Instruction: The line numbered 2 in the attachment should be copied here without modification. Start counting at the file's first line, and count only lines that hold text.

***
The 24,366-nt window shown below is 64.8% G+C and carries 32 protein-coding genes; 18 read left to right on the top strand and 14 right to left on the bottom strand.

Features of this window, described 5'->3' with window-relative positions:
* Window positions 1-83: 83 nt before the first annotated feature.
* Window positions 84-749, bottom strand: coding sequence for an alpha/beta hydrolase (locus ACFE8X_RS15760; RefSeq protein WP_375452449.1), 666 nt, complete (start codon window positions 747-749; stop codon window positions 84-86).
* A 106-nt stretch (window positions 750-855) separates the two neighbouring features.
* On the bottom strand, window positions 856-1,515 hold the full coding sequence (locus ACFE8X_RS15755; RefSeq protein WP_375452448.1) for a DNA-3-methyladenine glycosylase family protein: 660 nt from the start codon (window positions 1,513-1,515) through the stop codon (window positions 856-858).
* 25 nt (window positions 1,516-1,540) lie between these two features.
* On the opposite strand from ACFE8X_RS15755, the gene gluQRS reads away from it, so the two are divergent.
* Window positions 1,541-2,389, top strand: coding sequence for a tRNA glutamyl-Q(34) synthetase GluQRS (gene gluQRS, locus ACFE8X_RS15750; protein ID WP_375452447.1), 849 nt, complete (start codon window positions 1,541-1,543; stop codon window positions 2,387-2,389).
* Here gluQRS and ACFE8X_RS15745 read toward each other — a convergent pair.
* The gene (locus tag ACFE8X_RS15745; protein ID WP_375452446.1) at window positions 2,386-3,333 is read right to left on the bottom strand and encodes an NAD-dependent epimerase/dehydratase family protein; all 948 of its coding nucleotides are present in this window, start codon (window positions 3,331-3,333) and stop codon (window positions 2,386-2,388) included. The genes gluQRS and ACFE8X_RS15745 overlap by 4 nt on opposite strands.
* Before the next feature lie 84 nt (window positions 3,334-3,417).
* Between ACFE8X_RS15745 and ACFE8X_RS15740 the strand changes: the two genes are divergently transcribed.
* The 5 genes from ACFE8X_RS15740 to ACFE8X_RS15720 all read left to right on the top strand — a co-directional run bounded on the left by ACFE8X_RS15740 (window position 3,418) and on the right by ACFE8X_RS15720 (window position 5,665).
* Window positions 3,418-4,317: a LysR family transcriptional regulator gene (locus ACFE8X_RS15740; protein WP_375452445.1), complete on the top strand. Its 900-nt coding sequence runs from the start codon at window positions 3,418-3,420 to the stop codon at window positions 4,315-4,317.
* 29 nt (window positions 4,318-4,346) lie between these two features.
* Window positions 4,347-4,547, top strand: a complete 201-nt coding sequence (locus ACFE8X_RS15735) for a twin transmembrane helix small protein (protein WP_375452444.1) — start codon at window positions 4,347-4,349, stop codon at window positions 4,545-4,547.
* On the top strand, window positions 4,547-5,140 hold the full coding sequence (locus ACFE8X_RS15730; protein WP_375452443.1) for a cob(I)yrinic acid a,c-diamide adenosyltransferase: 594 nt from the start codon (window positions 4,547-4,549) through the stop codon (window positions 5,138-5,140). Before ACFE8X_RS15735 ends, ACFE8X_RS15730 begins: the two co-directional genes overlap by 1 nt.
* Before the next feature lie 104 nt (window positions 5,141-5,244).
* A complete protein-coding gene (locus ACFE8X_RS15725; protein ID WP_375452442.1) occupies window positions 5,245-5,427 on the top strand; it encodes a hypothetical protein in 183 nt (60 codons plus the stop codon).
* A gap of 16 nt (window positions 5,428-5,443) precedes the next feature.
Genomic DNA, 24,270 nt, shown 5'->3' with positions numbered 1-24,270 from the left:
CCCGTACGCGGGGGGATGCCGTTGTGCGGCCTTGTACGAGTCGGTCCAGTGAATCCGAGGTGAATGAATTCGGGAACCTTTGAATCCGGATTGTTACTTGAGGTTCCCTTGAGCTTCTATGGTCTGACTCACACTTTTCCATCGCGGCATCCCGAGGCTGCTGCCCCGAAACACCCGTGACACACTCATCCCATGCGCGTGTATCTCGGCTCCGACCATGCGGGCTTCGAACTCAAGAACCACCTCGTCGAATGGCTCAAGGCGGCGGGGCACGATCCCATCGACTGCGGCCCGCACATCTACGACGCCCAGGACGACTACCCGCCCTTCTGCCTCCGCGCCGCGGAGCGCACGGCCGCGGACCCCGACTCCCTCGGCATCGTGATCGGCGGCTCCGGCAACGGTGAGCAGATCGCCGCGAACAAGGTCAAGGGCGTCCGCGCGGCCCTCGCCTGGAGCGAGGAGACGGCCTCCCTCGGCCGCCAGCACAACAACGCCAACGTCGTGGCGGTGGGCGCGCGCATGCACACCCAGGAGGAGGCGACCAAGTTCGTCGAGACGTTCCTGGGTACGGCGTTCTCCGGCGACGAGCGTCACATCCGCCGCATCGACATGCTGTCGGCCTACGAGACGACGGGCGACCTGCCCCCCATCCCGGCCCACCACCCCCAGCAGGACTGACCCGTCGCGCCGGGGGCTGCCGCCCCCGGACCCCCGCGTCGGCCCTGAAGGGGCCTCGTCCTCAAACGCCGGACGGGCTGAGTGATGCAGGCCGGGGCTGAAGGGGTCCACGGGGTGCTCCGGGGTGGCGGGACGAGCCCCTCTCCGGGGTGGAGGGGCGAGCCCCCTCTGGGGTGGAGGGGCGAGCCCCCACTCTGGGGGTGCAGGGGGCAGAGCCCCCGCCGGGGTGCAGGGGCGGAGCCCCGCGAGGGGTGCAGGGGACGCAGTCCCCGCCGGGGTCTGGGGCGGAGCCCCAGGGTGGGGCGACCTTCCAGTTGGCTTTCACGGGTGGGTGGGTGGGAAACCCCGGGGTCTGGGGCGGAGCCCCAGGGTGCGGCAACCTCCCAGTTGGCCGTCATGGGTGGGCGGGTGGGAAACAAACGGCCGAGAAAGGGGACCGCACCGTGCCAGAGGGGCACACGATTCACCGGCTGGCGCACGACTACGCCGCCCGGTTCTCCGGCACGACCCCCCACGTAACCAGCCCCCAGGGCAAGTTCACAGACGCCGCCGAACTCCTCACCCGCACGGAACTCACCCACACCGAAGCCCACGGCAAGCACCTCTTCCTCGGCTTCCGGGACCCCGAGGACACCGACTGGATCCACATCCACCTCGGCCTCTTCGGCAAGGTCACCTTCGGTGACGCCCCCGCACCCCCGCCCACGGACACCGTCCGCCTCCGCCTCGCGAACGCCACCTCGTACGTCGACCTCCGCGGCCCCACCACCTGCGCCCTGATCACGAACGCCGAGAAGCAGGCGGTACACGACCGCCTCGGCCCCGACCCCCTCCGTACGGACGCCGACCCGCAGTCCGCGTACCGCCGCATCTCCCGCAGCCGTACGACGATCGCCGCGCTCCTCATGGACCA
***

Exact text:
Features of this window, described 5'->3' with window-relative positions: